One thing I see often while editing client documents is that people don’t seem to know when to use a comma. I thought I’d take today’s post to quickly outline when you should use the comma.
Here are 8 instances when you should use commas and a couple of examples for each. If you stick to these 8 circumstances, you may very well become an expert comma user.
1. Separating successive list items
- I have a son, a daughter, two sisters, and a brother.
- My Pinterest boards include pins on food, fashion, and fun.
2. Separating adjectives that modify the same noun
- The quick, brown, sly fox jumped over the lazy dog.
- My favourite piece of furniture is a a green, overstuffed, soft armchair in my living room.
3. Before conjunctions linking independent clauses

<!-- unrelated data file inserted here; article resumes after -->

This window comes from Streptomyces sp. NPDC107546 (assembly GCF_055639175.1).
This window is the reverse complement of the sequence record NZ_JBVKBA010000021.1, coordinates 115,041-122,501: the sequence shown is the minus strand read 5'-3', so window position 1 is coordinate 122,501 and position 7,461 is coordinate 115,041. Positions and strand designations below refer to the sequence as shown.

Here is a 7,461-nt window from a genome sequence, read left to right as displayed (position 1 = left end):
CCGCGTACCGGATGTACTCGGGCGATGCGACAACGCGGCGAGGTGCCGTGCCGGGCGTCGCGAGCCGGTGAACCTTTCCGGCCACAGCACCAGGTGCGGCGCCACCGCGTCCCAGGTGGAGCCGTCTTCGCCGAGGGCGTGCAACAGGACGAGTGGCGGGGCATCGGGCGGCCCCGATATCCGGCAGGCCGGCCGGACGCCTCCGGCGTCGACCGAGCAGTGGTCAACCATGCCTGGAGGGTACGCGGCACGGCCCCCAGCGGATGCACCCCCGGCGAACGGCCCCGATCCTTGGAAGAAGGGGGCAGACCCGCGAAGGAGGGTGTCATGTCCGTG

- I need to buy some ice cream, but I don’t have enough money.
- I am afraid of heights, so I avoid jumping off tall cliffs.
4. After introductory words or phrases
- After supper, let’s eat dessert.
- Before you enter the house, please remove your shoes.
5. Around nonrestrictive phrases
- New York City, one of the largest cities in the world, is busy.
- The dog I found, which was brown and had only three legs, was reunited with its owner tonight.
6. With dates and addresses
- His birthday is April 1, 1954. (Note: this is an American date format.)
- Lethbridge, Alberta is one of the five cheapest cities to live in Canada.
7. When directly addressing someone
- Mary, do you still love me?
- I’d like you, Jack and Jill, to take care of this presentation.
8. At the salutation and close of a letter
- Dear John,
- Sincerely, Jane
Are you aware of any other legitimate time when you can use a comma? Share them in the comments below.
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